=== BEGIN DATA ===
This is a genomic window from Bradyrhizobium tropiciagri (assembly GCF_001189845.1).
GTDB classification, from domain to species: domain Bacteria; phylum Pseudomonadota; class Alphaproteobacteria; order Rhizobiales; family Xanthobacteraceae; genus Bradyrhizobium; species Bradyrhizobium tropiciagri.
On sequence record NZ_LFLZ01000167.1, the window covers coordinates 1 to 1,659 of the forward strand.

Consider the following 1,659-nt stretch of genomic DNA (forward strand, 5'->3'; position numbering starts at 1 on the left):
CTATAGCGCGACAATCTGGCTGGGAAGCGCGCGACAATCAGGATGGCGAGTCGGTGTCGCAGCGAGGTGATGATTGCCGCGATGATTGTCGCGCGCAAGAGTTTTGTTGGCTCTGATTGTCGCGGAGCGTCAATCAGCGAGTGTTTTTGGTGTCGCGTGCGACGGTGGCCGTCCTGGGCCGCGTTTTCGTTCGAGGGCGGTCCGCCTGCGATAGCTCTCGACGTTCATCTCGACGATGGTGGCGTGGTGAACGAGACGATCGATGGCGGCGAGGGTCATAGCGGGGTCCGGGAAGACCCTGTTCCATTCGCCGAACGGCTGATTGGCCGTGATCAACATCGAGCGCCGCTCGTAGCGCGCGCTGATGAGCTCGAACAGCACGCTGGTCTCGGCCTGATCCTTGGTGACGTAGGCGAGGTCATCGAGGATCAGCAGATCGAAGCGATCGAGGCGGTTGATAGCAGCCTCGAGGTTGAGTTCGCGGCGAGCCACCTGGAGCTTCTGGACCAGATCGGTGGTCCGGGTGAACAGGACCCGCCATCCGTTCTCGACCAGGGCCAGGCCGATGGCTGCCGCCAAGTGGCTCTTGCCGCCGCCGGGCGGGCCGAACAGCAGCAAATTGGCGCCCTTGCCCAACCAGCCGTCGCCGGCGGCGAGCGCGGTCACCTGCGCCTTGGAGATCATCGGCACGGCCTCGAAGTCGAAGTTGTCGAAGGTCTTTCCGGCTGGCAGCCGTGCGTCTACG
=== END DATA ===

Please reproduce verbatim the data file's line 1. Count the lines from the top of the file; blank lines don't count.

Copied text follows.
This is a genomic window from Bradyrhizobium tropiciagri (assembly GCF_001189845.1).